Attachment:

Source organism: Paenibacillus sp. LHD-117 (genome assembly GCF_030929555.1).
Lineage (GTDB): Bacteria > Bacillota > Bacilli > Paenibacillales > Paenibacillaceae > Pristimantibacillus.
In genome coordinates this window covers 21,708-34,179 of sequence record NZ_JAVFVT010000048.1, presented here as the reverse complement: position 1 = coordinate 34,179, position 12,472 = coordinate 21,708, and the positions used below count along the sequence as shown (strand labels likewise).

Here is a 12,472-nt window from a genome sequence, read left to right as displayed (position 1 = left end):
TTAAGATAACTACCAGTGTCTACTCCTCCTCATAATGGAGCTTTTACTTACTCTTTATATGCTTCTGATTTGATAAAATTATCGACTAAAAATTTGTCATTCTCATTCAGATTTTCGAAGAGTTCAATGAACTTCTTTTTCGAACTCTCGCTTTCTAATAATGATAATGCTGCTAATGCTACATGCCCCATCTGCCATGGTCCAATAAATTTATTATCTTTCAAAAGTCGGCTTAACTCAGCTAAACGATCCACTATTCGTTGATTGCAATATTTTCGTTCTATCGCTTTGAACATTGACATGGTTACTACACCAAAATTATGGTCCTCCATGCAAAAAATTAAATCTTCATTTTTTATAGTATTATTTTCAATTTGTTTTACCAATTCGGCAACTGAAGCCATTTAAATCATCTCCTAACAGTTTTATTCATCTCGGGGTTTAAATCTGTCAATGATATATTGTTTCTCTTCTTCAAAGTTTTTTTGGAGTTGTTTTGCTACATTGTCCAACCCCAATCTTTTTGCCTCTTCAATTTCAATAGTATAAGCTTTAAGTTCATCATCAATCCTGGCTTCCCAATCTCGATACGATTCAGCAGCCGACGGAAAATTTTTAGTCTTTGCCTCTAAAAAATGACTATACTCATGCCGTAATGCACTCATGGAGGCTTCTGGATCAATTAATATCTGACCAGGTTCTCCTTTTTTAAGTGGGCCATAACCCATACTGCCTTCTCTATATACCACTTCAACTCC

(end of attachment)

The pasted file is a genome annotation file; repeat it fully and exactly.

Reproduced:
Source organism: Paenibacillus sp. LHD-117 (genome assembly GCF_030929555.1).
Lineage (GTDB): Bacteria > Bacillota > Bacilli > Paenibacillales > Paenibacillaceae > Pristimantibacillus.
In genome coordinates this window covers 21,708-34,179 of sequence record NZ_JAVFVT010000048.1, presented here as the reverse complement: position 1 = coordinate 34,179, position 12,472 = coordinate 21,708, and the positions used below count along the sequence as shown (strand labels likewise).

Here is a 12,472-nt window from a genome sequence, read left to right as displayed (position 1 = left end):
TTAAGATAACTACCAGTGTCTACTCCTCCTCATAATGGAGCTTTTACTTACTCTTTATATGCTTCTGATTTGATAAAATTATCGACTAAAAATTTGTCATTCTCATTCAGATTTTCGAAGAGTTCAATGAACTTCTTTTTCGAACTCTCGCTTTCTAATAATGATAATGCTGCTAATGCTACATGCCCCATCTGCCATGGTCCAATAAATTTATTATCTTTCAAAAGTCGGCTTAACTCAGCTAAACGATCCACTATTCGTTGATTGCAATATTTTCGTTCTATCGCTTTGAACATTGACATGGTTACTACACCAAAATTATGGTCCTCCATGCAAAAAATTAAATCTTCATTTTTTATAGTATTATTTTCAATTTGTTTTACCAATTCGGCAACTGAAGCCATTTAAATCATCTCCTAACAGTTTTATTCATCTCGGGGTTTAAATCTGTCAATGATATATTGTTTCTCTTCTTCAAAGTTTTTTTGGAGTTGTTTTGCTACATTGTCCAACCCCAATCTTTTTGCCTCTTCAATTTCAATAGTATAAGCTTTAAGTTCATCATCAATCCTGGCTTCCCAATCTCGATACGATTCAGCAGCCGACGGAAAATTTTTAGTCTTTGCCTCTAAAAAATGACTATACTCATGCCGTAATGCACTCATGGAGGCTTCTGGATCAATTAATATCTGACCAGGTTCTCCTTTTTTAAGTGGGCCATAACCCATACTGCCTTCTCTATATACCACTTCAACTCC